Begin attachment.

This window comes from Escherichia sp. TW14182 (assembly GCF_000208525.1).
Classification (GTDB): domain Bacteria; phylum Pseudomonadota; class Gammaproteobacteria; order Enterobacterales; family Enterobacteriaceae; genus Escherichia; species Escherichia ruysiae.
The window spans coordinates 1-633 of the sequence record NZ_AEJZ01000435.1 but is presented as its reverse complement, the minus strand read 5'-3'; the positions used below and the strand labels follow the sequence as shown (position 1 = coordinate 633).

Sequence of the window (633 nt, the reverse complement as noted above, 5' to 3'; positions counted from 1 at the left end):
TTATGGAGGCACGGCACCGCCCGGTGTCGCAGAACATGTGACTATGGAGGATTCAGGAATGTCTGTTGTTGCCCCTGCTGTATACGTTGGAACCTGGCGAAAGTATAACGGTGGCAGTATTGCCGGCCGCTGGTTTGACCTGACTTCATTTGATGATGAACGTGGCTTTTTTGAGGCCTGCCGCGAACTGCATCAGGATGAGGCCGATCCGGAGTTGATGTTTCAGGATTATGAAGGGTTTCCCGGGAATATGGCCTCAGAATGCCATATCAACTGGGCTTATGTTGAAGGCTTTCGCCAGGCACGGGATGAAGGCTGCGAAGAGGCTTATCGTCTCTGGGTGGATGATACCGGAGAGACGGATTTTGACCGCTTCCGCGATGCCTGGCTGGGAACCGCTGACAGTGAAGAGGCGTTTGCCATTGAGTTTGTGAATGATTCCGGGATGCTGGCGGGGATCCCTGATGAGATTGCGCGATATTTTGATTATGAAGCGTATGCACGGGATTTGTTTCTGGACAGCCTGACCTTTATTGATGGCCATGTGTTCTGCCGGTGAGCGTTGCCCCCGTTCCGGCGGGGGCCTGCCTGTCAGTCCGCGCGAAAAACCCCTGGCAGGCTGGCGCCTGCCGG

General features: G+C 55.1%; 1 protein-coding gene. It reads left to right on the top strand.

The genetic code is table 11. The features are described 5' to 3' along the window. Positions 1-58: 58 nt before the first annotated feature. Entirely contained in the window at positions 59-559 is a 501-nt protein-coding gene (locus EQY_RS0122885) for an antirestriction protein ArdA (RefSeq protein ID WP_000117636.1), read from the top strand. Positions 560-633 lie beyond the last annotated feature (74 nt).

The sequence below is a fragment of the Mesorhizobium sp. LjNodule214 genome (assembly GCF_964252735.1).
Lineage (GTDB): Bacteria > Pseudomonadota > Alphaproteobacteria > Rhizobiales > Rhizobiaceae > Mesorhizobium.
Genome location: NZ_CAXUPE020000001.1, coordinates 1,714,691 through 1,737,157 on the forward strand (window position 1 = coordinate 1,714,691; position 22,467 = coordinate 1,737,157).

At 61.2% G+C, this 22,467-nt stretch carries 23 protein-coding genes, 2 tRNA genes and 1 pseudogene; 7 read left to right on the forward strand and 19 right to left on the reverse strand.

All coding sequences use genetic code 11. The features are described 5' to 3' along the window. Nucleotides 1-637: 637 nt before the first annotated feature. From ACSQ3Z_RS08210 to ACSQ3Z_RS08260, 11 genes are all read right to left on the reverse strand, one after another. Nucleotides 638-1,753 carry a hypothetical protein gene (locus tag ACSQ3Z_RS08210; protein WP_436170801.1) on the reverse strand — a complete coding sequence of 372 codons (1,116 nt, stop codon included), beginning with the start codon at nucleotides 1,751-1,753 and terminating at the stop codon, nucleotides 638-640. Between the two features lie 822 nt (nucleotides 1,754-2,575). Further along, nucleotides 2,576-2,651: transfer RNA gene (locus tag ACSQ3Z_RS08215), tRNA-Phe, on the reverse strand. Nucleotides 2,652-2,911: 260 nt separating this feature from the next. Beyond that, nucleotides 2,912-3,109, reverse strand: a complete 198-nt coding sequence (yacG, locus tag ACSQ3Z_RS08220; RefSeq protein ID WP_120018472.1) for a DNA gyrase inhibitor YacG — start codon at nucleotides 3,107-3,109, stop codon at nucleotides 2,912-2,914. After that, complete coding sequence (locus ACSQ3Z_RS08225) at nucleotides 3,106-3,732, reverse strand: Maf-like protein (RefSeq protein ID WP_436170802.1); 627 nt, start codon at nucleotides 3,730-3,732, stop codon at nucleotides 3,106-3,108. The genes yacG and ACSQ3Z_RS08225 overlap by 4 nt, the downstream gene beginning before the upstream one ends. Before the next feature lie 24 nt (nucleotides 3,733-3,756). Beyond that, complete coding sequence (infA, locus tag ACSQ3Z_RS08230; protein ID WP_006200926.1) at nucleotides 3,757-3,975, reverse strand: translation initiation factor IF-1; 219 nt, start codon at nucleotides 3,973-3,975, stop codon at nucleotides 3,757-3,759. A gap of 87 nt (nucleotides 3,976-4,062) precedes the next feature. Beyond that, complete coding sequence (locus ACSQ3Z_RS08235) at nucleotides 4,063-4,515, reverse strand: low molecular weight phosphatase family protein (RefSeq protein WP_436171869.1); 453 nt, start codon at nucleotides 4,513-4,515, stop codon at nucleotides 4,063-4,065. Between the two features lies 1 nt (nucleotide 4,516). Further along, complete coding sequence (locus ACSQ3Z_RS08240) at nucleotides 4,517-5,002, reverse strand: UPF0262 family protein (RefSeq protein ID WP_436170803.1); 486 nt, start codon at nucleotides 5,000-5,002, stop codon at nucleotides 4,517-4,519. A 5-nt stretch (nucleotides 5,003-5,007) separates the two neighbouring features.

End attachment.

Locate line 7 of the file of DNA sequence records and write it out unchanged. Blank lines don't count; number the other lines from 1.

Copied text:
The genetic code is table 11. The features are described 5' to 3' along the window. Positions 1-58: 58 nt before the first annotated feature. Entirely contained in the window at positions 59-559 is a 501-nt protein-coding gene (locus EQY_RS0122885) for an antirestriction protein ArdA (RefSeq protein ID WP_000117636.1), read from the top strand. Positions 560-633 lie beyond the last annotated feature (74 nt).